Find the best openstreetmappers in FMG countries

We are trying to assess the state and strength of the OpenStreetMap communities in FMG countries. OpenStreetMap is a wiki-style built map of the world. The advantage over better known maps like Google’s is, of course, that OSM is a wiki; communities can edit, improve and rebuild – and even build from scratch. Google does not go to rural Pakistan, because there is no money to be made there; but rural Pakistani still need maps, so they can build their own on OSM. OSM is like Wikipedia: a global commons that grounds many, many things, most of which have not emerged yet. For now, trust me: it is important.

Here’s how you do it, engagement managers:

  1. Go to
  2. Register. You will need an account in order to contact mappers.
  3. Find your capital. For example, Tbilisi:
  4. Note the end if the url (after "map="). those numbers are [zoom level]/[latitude]/[longitude]. You will need latitude and longitude: take note of them.
  5. Now use this tool:[longitude]&lat=[latitude]&layers=B00TFFFFFT. You have to substitute [latitude] and [longitude] with the appropriate values: for example, Tbilisi is
  6. Use the filters to select the most active contributors only (from senior level on). You can, and should, zoom out to country level – you might find experienced rural geohackers, who are very precious.
  7. Click on the icons representing the most senior contributors. A pop-up opens with statistics on the person. Explore them particularly important to us is the date of the latest contribution you find under "How did he/she contribute to OSM?". If the date is recent, the person is still active.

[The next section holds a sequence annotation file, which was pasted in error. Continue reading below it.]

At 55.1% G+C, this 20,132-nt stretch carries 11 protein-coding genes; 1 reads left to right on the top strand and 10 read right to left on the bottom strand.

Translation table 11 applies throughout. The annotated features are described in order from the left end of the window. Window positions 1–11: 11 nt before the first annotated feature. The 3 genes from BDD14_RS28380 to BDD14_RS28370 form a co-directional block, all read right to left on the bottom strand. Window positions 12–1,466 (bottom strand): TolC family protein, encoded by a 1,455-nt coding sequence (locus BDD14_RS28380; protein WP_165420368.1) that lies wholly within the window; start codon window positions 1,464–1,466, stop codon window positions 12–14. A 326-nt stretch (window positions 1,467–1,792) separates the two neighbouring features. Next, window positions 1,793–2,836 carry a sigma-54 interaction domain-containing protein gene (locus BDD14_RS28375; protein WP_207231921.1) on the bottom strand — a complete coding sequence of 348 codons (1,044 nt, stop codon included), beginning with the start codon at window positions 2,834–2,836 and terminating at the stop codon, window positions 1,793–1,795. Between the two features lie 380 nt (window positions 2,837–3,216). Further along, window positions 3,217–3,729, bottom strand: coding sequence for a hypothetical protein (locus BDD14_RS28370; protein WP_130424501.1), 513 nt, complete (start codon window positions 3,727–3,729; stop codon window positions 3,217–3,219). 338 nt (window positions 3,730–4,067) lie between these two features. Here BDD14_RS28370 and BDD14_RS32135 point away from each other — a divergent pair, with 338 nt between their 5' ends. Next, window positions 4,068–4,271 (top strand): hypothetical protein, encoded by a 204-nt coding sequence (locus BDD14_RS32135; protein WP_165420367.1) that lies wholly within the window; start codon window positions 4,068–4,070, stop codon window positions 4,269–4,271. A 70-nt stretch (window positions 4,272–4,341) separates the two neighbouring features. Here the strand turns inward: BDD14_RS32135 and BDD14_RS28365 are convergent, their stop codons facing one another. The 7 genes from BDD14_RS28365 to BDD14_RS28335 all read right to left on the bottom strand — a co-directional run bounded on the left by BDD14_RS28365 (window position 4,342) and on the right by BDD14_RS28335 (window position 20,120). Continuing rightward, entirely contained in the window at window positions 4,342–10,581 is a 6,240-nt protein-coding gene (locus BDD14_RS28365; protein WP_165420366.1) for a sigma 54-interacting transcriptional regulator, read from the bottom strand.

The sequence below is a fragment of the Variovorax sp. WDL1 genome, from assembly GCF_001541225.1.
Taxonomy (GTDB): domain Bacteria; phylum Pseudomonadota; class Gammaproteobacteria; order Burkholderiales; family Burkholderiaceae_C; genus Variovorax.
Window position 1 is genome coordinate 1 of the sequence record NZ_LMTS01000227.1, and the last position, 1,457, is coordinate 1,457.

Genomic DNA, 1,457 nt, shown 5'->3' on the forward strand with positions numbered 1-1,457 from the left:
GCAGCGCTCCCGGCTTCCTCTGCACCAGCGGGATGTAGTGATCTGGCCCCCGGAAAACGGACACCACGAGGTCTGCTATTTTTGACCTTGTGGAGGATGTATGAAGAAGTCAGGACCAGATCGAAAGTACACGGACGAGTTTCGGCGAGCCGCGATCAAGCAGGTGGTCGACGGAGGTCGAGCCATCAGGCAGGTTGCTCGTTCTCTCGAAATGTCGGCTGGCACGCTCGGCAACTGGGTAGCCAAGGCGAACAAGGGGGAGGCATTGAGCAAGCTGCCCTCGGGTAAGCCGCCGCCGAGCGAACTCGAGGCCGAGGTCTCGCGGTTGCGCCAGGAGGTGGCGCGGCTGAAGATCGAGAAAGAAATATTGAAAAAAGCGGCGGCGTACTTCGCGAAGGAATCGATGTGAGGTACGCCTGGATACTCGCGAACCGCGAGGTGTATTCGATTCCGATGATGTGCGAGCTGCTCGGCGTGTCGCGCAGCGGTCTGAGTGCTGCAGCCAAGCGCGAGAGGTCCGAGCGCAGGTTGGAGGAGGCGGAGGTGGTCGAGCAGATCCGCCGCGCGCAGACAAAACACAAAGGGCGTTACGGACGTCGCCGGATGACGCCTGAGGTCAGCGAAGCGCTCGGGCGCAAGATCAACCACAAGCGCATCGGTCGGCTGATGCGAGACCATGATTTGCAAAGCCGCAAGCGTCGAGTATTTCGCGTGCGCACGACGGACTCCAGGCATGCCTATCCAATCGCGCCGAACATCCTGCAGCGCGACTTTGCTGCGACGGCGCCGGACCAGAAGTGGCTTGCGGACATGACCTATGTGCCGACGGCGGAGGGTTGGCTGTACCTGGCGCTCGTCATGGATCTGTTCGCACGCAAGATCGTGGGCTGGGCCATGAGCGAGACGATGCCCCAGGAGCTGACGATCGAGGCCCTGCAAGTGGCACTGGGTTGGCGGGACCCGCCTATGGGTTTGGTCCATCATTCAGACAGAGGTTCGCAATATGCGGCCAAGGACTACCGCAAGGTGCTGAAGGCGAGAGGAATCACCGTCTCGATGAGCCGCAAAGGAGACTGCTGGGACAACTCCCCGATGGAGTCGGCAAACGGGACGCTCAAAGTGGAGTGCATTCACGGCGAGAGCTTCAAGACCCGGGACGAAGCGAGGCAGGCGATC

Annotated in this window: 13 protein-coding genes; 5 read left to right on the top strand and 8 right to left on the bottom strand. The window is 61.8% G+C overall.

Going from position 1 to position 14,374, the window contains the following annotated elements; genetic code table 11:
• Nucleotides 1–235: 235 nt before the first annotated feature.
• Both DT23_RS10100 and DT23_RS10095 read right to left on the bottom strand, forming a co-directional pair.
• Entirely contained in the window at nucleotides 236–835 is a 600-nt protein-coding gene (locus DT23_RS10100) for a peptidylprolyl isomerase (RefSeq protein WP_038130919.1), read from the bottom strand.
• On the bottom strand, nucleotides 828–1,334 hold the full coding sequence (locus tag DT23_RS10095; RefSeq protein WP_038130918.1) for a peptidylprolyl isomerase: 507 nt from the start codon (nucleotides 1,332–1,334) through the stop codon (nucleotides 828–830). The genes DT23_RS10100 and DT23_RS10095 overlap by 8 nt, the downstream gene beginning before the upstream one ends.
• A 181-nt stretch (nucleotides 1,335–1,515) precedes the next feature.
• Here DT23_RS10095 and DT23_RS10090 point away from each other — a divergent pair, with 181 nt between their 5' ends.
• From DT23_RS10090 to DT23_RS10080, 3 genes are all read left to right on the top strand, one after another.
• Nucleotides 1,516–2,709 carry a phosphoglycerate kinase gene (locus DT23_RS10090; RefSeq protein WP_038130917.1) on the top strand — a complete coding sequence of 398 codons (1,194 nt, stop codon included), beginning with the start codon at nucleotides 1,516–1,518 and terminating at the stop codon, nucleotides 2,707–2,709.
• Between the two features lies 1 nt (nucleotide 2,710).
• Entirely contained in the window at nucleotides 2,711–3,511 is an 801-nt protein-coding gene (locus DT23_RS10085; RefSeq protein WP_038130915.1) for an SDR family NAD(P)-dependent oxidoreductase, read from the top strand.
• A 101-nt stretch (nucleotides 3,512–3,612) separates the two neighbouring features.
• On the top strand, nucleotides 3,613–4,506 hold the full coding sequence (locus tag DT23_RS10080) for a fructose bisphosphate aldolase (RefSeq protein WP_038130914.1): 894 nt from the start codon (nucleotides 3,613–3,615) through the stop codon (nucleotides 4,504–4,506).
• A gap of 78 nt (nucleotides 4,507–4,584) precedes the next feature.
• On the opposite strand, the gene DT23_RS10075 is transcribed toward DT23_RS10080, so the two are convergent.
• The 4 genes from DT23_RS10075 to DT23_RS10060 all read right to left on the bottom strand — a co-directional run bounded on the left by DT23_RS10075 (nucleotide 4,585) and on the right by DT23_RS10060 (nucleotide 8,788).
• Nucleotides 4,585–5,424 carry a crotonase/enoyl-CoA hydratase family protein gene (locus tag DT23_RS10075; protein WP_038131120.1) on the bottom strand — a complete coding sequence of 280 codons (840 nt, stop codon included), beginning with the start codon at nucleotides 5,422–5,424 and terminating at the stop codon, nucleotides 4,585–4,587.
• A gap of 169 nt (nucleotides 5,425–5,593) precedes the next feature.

8. Click on "Visit usersite". Click on "send a message" and reach out to the person, asking her to meet you/join a call/ or connect you to the OSM community in any way. 

We are looking for underutilised, underrepresented, skilled people. Chances are they exist, they are working on stuff, and they can be brought in.

Let me know if everything is clear.

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The approach can be extended

Like Wikipedia these days, OSM has developed an organizational meta-level at least i some countries. It means that the most active openstreetmapper is for sure important, but there can be key persons who are not the most active ones in the map.

Example Georgia: Don’t know how active he personally is on the map, but Eric Barrett is definitely the key person for OSM in Georgia. He organized the whole 10-month-or-so mapping drive of the community to get Georgia on OSM, and the funding for it (which came from the international Jump Start organization, if I remember correctly when he told me the story).

@Alberto, does that make sense? If so, maybe the engagement managers could / should try to find out the key organizers as well.

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good points matthias.

in georgia besides eric it’s @Jeff_Haack and dato gogishvili, and they will know more people.

Personal connections supersede search engines

If you know the key players personally, even better. This stuff helps for project managers that don’t!


so i just registered, people i dont know: what should i tell them? is this for something specific or just for getting them on the platform?

What to do

What we want to know, @Inge, is:

  1. Is there a core community of skilled mappers in the country?
  2. Is it active? Conferences, hackathons, mailing lists, pet projects?
  3. Any involvement with government, business, civil society at large?

Small Analysis

This is one impressive website, way to go for open data!

  • There are no gold rated mappers in Africa/Middle East.
  • Most highly active mappers in Egypt are foreigners who stayed a bit in Egypt and so sort of irrelevant to us.